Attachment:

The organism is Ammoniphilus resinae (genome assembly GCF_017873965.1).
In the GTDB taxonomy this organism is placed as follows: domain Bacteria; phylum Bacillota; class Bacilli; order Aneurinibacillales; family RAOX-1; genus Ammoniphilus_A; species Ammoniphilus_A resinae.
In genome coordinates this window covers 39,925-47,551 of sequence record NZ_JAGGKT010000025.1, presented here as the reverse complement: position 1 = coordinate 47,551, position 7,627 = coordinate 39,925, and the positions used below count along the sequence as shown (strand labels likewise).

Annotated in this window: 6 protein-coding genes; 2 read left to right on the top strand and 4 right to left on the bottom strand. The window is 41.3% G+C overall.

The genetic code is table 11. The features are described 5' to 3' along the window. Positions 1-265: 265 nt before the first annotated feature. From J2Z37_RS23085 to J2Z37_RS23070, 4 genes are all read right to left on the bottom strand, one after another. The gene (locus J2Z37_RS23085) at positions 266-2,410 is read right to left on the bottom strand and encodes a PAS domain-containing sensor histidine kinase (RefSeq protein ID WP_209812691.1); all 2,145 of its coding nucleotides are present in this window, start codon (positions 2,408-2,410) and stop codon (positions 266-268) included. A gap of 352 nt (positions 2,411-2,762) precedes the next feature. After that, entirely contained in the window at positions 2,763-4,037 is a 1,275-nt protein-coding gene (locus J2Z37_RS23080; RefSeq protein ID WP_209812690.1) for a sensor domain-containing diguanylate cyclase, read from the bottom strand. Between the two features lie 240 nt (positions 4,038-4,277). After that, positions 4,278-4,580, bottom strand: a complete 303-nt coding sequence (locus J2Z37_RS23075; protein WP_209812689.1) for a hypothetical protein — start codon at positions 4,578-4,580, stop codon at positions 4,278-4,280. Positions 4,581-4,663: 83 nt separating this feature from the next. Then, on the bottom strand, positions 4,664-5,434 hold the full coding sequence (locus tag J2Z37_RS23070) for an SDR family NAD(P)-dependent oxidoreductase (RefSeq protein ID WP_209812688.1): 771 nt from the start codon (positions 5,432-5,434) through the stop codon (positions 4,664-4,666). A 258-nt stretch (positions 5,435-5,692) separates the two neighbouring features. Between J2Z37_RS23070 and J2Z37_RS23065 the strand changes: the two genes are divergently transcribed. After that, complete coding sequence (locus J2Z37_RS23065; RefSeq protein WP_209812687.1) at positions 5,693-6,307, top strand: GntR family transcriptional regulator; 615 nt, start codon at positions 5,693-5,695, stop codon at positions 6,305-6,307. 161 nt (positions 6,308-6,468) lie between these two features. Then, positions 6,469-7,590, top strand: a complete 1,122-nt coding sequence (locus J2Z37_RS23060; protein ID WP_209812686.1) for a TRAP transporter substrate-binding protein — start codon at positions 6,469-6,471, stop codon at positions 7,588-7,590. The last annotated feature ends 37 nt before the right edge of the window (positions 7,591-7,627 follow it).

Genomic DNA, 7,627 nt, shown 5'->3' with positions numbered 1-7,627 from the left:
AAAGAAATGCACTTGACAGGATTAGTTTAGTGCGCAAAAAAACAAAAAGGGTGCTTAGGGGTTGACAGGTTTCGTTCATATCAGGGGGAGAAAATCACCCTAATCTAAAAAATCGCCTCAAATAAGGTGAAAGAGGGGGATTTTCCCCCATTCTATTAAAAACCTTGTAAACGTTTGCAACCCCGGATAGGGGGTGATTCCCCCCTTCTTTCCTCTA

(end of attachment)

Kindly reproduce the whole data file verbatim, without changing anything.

The organism is Ammoniphilus resinae (genome assembly GCF_017873965.1).
In the GTDB taxonomy this organism is placed as follows: domain Bacteria; phylum Bacillota; class Bacilli; order Aneurinibacillales; family RAOX-1; genus Ammoniphilus_A; species Ammoniphilus_A resinae.
In genome coordinates this window covers 39,925-47,551 of sequence record NZ_JAGGKT010000025.1, presented here as the reverse complement: position 1 = coordinate 47,551, position 7,627 = coordinate 39,925, and the positions used below count along the sequence as shown (strand labels likewise).

Annotated in this window: 6 protein-coding genes; 2 read left to right on the top strand and 4 right to left on the bottom strand. The window is 41.3% G+C overall.

The genetic code is table 11. The features are described 5' to 3' along the window. Positions 1-265: 265 nt before the first annotated feature. From J2Z37_RS23085 to J2Z37_RS23070, 4 genes are all read right to left on the bottom strand, one after another. The gene (locus J2Z37_RS23085) at positions 266-2,410 is read right to left on the bottom strand and encodes a PAS domain-containing sensor histidine kinase (RefSeq protein ID WP_209812691.1); all 2,145 of its coding nucleotides are present in this window, start codon (positions 2,408-2,410) and stop codon (positions 266-268) included. A gap of 352 nt (positions 2,411-2,762) precedes the next feature. After that, entirely contained in the window at positions 2,763-4,037 is a 1,275-nt protein-coding gene (locus J2Z37_RS23080; RefSeq protein ID WP_209812690.1) for a sensor domain-containing diguanylate cyclase, read from the bottom strand. Between the two features lie 240 nt (positions 4,038-4,277). After that, positions 4,278-4,580, bottom strand: a complete 303-nt coding sequence (locus J2Z37_RS23075; protein WP_209812689.1) for a hypothetical protein — start codon at positions 4,578-4,580, stop codon at positions 4,278-4,280. Positions 4,581-4,663: 83 nt separating this feature from the next. Then, on the bottom strand, positions 4,664-5,434 hold the full coding sequence (locus tag J2Z37_RS23070) for an SDR family NAD(P)-dependent oxidoreductase (RefSeq protein ID WP_209812688.1): 771 nt from the start codon (positions 5,432-5,434) through the stop codon (positions 4,664-4,666). A 258-nt stretch (positions 5,435-5,692) separates the two neighbouring features. Between J2Z37_RS23070 and J2Z37_RS23065 the strand changes: the two genes are divergently transcribed. After that, complete coding sequence (locus J2Z37_RS23065; RefSeq protein WP_209812687.1) at positions 5,693-6,307, top strand: GntR family transcriptional regulator; 615 nt, start codon at positions 5,693-5,695, stop codon at positions 6,305-6,307. 161 nt (positions 6,308-6,468) lie between these two features. Then, positions 6,469-7,590, top strand: a complete 1,122-nt coding sequence (locus J2Z37_RS23060; protein ID WP_209812686.1) for a TRAP transporter substrate-binding protein — start codon at positions 6,469-6,471, stop codon at positions 7,588-7,590. The last annotated feature ends 37 nt before the right edge of the window (positions 7,591-7,627 follow it).

Genomic DNA, 7,627 nt, shown 5'->3' with positions numbered 1-7,627 from the left:
AAAGAAATGCACTTGACAGGATTAGTTTAGTGCGCAAAAAAACAAAAAGGGTGCTTAGGGGTTGACAGGTTTCGTTCATATCAGGGGGAGAAAATCACCCTAATCTAAAAAATCGCCTCAAATAAGGTGAAAGAGGGGGATTTTCCCCCATTCTATTAAAAACCTTGTAAACGTTTGCAACCCCGGATAGGGGGTGATTCCCCCCTTCTTTCCTCTA